Former Clemson and Arkansas head coach Danny Ford was named as part of the 2017 College Football Hall of Fame Class in January, and he will be officially inducted during the 60th NFF Annual Awards Dinner Dec. 5 at the New York Hilton Midtown. He will be honored Saturday with an NFF Hall of Fame On-Campus Salute, presented by Fidelity Investments, when Clemson hosts Georgia Tech at 8 p.m. ET on ABC or ESPN2.
By Matt Fortuna, college football reporter for The All-American.
Ford: Up Close
- Record: 122-59-5 (66.9%).
- Named national Coach of the Year after leading the Tigers to perfect 12-0 season and the national title in 1981.
- Won five ACC championships and twice named conference Coach of the Year.
- Boasts four of the top five winningest seasons in Tiger history.
- Guided Arkansas to its first SEC West title ever in 1995. ‘
On the morning of Jan. 9, the National Football Foundation announced its 2017 College Football Hall of Fame class, which included former Clemson coach Danny Ford. Later that night, the Tigers dethroned Alabama, Ford’s alma mater, to capture their second national title, in one of the greatest championship tilts of all-time.
“Here it is, Clemson has a chance to go and play for everything again, and this happened to come this particular year,” Ford said. “It was an exciting time for me and all of our coaches and players.”
Ford is no longer the only Clemson coach to win a national title. He is, however, just the fourth former Tigers coach in the Hall, joining John Heisman, Jess Neely and Frank Howard.
All this, and the old coach darn near quit the game altogether before his sophomore year of high school. The son of a plant, steel mill and cotton mill worker, Ford had second thoughts about extending his career at Gadsden (Ala.) High School beyond his freshman year. A few teammates had quit the team, encouraging Ford to do the same. When he shared his diminishing love of the game with his father, his old man — who never stepped on a gridiron in his life — made a simple request: Let me watch practice and see if you can play.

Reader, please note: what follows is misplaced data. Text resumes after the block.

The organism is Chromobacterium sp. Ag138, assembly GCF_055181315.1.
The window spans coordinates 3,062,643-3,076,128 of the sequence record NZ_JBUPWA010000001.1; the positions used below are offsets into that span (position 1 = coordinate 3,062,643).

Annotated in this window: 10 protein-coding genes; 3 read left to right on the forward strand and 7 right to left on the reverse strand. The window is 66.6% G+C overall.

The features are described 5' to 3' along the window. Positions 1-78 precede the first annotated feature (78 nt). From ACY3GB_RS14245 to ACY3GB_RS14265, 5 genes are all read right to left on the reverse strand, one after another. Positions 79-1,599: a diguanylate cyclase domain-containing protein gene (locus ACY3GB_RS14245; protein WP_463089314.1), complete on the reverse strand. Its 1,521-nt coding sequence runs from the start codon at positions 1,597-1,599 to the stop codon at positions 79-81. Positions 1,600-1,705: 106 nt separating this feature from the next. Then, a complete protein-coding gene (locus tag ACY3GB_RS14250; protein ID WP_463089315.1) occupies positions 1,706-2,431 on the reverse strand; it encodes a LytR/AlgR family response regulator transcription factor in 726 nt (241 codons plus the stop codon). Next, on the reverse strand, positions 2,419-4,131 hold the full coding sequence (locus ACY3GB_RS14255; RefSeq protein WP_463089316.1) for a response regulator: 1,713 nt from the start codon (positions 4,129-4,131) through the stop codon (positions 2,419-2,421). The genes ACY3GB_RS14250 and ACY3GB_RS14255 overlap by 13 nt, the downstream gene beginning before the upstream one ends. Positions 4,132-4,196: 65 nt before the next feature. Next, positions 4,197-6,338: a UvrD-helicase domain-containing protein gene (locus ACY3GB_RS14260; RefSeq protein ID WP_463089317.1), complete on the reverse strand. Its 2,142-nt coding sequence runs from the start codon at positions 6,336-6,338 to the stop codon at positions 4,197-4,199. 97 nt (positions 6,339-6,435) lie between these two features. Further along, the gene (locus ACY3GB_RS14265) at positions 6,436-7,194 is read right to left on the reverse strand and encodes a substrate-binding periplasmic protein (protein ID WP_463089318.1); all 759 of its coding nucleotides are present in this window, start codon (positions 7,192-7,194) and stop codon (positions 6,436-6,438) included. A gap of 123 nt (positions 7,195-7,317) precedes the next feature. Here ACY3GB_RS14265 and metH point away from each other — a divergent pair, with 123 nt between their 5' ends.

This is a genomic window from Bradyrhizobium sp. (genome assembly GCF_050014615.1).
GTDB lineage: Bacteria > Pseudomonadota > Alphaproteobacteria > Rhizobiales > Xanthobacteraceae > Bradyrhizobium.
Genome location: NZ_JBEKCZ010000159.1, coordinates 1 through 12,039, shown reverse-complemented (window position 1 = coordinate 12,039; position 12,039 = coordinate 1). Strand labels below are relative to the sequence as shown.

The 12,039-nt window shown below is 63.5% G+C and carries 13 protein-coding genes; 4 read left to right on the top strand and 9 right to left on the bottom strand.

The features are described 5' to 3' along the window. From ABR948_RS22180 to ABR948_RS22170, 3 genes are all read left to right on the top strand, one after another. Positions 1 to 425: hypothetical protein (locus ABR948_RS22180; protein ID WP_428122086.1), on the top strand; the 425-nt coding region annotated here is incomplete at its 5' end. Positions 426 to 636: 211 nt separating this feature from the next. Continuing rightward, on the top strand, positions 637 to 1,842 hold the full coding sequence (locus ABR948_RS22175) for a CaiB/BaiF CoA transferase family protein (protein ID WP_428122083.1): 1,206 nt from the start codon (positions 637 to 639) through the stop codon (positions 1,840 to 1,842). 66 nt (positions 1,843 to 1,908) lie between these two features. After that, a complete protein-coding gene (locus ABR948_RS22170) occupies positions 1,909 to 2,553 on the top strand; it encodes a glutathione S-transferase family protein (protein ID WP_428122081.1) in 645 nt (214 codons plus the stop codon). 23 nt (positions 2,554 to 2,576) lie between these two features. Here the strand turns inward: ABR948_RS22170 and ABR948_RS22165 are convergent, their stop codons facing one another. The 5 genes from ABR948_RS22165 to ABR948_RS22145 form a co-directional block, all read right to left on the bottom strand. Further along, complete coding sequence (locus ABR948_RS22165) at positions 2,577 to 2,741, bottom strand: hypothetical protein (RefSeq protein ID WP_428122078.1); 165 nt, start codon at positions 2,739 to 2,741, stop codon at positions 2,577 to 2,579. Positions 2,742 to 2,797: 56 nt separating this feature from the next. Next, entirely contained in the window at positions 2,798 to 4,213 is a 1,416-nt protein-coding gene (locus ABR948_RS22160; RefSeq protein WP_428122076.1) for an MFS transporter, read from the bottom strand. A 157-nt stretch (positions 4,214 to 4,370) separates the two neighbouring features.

“I didn’t want to disobey him, so I went to practice, and I had a good day, thank God, and it was never brought up at the supper table,” Ford said. “I knew I wasn’t going to quit, and I made it over the pressure of my teammates wanting to quit. If it hadn’t been for that particular day I don’t know if I’d ever been a football coach.
“My first thanksgiving is to my father. I don’t think he cared whether I played or not, he just didn’t want me to quit. And I learned a great lesson that particular day.”
Ford went on to play offensive tackle at Alabama under Bear Bryant, who subsequently gave him his start on the sidelines as an O-line coach. Ford made assistant stops at Virginia Tech and Clemson before assuming the head coaching duties, first with the Tigers and then later at Arkansas, where he led the Razorbacks to an SEC West title.
Ford got a taste of the spotlight early, as the then-30-year-old’s first head coaching game came in the 1978 Gator Bowl against Ohio State, Woody Hayes’ final game. Three years later, Ford became the youngest head coach to win a national title — a distinction he still holds (33 years, 7 months, 30 days).
“Coach Bryant always said: ‘If you can live without football, don’t go into coaching, because it’s not going to be that beneficial, it’s not going to be that good for everybody,’” Ford said. “I don’t know if I ever accomplished what he taught us, but he could get more out of an individual than you thought you could give.”
Despite winning 122 games and five ACC titles, Ford speaks to the profession as a whole when he says the first memories that come to mind are the tough losses — something his fellow Hall classmates bring to mind.
“It’s kind of funny that (Steve) Spurrier and I are going to go in (to the Hall) in the same year,” Ford said. “He beat us in ’89 and we were ranked (No. 7) in the country. And we had intercepted two balls and we fumbled it back to them.
“I think that was his turning point in his coaching career, to beat a team like Clemson.”